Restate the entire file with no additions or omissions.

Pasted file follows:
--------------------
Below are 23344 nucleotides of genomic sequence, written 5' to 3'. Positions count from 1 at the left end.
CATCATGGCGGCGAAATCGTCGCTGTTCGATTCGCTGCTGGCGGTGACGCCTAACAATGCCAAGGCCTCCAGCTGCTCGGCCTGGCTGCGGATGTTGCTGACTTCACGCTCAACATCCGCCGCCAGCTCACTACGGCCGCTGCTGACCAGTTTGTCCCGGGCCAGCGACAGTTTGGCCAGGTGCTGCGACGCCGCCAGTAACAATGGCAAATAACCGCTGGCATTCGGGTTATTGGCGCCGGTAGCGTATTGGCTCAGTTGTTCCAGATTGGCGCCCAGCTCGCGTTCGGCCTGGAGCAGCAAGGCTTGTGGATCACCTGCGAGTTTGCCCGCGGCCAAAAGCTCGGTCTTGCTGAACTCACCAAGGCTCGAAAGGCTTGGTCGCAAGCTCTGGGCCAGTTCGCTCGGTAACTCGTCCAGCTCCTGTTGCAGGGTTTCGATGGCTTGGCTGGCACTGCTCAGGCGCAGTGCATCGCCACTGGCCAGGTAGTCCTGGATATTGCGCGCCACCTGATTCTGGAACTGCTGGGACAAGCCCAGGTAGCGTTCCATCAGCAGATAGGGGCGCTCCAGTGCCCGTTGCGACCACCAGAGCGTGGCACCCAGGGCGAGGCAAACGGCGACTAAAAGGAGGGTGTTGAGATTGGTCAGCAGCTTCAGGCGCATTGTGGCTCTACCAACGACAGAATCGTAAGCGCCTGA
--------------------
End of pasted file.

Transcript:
Below are 23344 nucleotides of genomic sequence, written 5' to 3'. Positions count from 1 at the left end.
CATCATGGCGGCGAAATCGTCGCTGTTCGATTCGCTGCTGGCGGTGACGCCTAACAATGCCAAGGCCTCCAGCTGCTCGGCCTGGCTGCGGATGTTGCTGACTTCACGCTCAACATCCGCCGCCAGCTCACTACGGCCGCTGCTGACCAGTTTGTCCCGGGCCAGCGACAGTTTGGCCAGGTGCTGCGACGCCGCCAGTAACAATGGCAAATAACCGCTGGCATTCGGGTTATTGGCGCCGGTAGCGTATTGGCTCAGTTGTTCCAGATTGGCGCCCAGCTCGCGTTCGGCCTGGAGCAGCAAGGCTTGTGGATCACCTGCGAGTTTGCCCGCGGCCAAAAGCTCGGTCTTGCTGAACTCACCAAGGCTCGAAAGGCTTGGTCGCAAGCTCTGGGCCAGTTCGCTCGGTAACTCGTCCAGCTCCTGTTGCAGGGTTTCGATGGCTTGGCTGGCACTGCTCAGGCGCAGTGCATCGCCACTGGCCAGGTAGTCCTGGATATTGCGCGCCACCTGATTCTGGAACTGCTGGGACAAGCCCAGGTAGCGTTCCATCAGCAGATAGGGGCGCTCCAGTGCCCGTTGCGACCACCAGAGCGTGGCACCCAGGGCGAGGCAAACGGCGACTAAAAGGAGGGTGTTGAGATTGGTCAGCAGCTTCAGGCGCATTGTGGCTCTACCAACGACAGAATCGTAAGCGCCTGA